Withers volunteers in Macedonia
Anne Withers ’04, right, and Julie Gezon, a fellow volunteer, have fun making ajvar.
Anne Withers ’04 began a two-year Peace Corps assignment in Macedonia in December, working with the Economic Development Office of the Municipality of Novo Selo, a village near the border with Greece and Bulgaria.
Withers is helping the municipality develop the tourism potential of the region, which features two impressive waterfalls. She is assisting with grant applications and English translation while also looking at new projects for the community. Reducing a high unemployment rate is a major priority.
“Local governments such as Novo Selo’s only recently gained administrative powers from the central government with the dissolution of Yugoslavia,” said Withers.“Essentially, they are trying to figure out the process of governing. Many of their developmental strategies have the goal of eventual membership in the European Union by Macedonia.”
Peace Corps volunteers have been in Macedonia since 1996, assisting the citizens as the nation transitions to a market-based economy. There are currently 86 volunteers in the country.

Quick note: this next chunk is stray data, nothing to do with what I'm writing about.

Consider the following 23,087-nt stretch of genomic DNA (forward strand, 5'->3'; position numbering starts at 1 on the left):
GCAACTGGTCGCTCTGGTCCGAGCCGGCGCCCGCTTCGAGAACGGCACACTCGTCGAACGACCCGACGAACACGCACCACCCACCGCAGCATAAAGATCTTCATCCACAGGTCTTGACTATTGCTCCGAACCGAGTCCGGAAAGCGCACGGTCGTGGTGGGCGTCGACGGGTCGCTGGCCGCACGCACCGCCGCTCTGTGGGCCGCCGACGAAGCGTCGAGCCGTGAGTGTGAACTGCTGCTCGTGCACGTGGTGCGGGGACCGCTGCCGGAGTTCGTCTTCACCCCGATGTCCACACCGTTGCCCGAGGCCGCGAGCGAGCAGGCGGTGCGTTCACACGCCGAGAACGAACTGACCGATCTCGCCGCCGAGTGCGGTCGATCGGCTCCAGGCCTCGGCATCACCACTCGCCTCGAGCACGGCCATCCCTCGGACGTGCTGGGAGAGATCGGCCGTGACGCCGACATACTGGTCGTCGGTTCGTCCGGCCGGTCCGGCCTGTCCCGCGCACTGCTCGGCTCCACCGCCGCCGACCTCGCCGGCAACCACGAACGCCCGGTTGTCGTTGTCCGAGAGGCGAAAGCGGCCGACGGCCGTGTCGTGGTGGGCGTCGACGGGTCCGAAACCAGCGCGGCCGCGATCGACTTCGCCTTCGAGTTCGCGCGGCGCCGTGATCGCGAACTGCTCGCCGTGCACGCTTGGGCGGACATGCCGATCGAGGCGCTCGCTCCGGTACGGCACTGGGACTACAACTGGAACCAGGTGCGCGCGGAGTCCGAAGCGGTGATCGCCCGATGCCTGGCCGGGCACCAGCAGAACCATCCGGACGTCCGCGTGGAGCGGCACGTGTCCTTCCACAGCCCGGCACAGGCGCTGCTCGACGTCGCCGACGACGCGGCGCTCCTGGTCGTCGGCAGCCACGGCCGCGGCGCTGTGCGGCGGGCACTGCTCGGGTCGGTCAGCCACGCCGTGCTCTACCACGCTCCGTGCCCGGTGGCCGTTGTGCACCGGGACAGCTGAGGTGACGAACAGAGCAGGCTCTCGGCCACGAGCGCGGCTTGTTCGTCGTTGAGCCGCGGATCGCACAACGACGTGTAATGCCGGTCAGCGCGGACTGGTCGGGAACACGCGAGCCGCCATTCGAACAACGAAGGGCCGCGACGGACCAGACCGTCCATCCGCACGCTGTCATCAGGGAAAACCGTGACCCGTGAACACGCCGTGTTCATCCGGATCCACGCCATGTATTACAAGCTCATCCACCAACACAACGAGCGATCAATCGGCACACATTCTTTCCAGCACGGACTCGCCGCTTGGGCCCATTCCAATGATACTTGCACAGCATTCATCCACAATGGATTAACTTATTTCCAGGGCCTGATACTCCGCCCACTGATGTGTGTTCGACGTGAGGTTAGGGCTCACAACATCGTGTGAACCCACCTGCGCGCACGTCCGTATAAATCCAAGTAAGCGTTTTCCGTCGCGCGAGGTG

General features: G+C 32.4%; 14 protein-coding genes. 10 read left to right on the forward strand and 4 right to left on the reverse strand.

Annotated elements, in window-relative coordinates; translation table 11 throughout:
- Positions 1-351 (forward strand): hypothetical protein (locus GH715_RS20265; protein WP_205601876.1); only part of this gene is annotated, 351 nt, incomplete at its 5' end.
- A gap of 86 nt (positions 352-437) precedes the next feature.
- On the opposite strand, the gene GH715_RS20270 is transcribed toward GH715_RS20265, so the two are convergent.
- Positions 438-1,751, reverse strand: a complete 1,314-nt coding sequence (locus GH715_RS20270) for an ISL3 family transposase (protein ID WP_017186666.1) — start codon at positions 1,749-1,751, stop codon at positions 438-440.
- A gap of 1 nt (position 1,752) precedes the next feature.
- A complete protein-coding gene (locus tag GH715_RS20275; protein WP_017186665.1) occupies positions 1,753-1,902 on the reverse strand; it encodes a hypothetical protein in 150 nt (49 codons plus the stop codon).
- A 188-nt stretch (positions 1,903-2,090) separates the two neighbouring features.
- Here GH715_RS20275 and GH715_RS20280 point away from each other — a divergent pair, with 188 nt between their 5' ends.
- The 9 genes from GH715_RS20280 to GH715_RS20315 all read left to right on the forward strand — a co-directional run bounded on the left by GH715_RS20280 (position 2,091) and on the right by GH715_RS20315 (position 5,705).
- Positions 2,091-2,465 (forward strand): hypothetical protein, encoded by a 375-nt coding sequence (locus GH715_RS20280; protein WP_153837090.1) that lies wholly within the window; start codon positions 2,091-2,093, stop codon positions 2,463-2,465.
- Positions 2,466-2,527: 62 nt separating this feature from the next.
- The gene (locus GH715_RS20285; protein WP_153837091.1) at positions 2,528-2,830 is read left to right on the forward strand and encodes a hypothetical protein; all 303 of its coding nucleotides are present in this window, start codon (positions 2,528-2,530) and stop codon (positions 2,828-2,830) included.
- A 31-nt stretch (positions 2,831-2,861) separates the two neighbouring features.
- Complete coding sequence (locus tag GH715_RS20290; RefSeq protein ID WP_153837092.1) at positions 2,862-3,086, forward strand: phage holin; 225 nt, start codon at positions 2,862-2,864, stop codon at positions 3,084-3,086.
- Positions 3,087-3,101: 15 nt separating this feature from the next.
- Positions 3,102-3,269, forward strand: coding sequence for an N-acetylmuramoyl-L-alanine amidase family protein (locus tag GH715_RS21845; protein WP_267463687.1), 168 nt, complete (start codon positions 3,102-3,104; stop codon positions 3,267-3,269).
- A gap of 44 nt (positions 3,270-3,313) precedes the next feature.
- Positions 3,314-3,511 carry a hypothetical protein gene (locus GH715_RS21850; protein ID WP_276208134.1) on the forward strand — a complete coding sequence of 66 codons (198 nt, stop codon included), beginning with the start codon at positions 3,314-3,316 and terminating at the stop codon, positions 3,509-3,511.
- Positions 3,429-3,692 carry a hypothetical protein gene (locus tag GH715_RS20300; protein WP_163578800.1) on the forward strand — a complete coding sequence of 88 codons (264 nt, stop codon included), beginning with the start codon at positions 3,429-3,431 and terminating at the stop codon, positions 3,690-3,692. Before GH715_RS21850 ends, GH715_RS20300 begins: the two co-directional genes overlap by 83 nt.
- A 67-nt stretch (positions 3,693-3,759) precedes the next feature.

In addition to her official duties, Withers is enjoying the opportunity to experience a culture new to her in many ways.
“I’ve seen Roman ruins, petted ostriches, learned a new language, tasted Macedonian delights like ajvar, musaka, sarma, and stuffed peppers, drunk rakiya with the mayor of Sveti Nikole (where she completed pre-service training), and survived a frigid bathroom.” she said. “Every time I think two years is a really long time, I realize I wouldn’t change anything about the last four months of my life.”
Withers, a double major in political science and studio art at Transy, completed a master’s degree in public policy at George Washington University in May 2006. Her long-range goal is to return to Washington, D.C., and work for the federal government.
In the meantime, her work in Macedonia dovetails nicely with one of her core values.
“My philosophy in life has always been to help people, whether it’s my next-door neighbor or someone an ocean away,” she said.